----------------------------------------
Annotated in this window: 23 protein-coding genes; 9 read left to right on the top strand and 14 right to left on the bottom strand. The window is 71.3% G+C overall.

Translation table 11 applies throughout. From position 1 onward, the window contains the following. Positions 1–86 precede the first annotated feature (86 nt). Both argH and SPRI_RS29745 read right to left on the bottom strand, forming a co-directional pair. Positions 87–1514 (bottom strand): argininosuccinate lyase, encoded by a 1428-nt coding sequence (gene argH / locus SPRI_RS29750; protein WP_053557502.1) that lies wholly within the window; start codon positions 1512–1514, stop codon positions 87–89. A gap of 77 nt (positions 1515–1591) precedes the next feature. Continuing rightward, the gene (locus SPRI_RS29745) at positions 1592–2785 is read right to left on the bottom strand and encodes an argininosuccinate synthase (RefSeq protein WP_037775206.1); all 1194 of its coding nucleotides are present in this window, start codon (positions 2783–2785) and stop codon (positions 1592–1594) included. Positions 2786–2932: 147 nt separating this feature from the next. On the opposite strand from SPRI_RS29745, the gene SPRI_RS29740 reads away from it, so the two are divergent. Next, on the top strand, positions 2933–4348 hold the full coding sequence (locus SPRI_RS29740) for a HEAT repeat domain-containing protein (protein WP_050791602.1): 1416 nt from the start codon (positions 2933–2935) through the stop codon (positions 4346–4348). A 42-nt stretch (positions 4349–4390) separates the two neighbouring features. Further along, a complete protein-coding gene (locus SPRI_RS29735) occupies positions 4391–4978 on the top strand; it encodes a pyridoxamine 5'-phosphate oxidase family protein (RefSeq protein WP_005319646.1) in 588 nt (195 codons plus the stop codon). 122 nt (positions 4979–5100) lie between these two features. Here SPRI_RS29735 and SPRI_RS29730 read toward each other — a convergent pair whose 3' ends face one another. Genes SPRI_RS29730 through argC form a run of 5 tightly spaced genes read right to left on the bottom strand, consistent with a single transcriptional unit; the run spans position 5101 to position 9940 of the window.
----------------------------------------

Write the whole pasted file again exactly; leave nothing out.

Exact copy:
Annotated in this window: 23 protein-coding genes; 9 read left to right on the top strand and 14 right to left on the bottom strand. The window is 71.3% G+C overall.

Translation table 11 applies throughout. From position 1 onward, the window contains the following. Positions 1–86 precede the first annotated feature (86 nt). Both argH and SPRI_RS29745 read right to left on the bottom strand, forming a co-directional pair. Positions 87–1514 (bottom strand): argininosuccinate lyase, encoded by a 1428-nt coding sequence (gene argH / locus SPRI_RS29750; protein WP_053557502.1) that lies wholly within the window; start codon positions 1512–1514, stop codon positions 87–89. A gap of 77 nt (positions 1515–1591) precedes the next feature. Continuing rightward, the gene (locus SPRI_RS29745) at positions 1592–2785 is read right to left on the bottom strand and encodes an argininosuccinate synthase (RefSeq protein WP_037775206.1); all 1194 of its coding nucleotides are present in this window, start codon (positions 2783–2785) and stop codon (positions 1592–1594) included. Positions 2786–2932: 147 nt separating this feature from the next. On the opposite strand from SPRI_RS29745, the gene SPRI_RS29740 reads away from it, so the two are divergent. Next, on the top strand, positions 2933–4348 hold the full coding sequence (locus SPRI_RS29740) for a HEAT repeat domain-containing protein (protein WP_050791602.1): 1416 nt from the start codon (positions 2933–2935) through the stop codon (positions 4346–4348). A 42-nt stretch (positions 4349–4390) separates the two neighbouring features. Further along, a complete protein-coding gene (locus SPRI_RS29735) occupies positions 4391–4978 on the top strand; it encodes a pyridoxamine 5'-phosphate oxidase family protein (RefSeq protein WP_005319646.1) in 588 nt (195 codons plus the stop codon). 122 nt (positions 4979–5100) lie between these two features. Here SPRI_RS29735 and SPRI_RS29730 read toward each other — a convergent pair whose 3' ends face one another. Genes SPRI_RS29730 through argC form a run of 5 tightly spaced genes read right to left on the bottom strand, consistent with a single transcriptional unit; the run spans position 5101 to position 9940 of the window.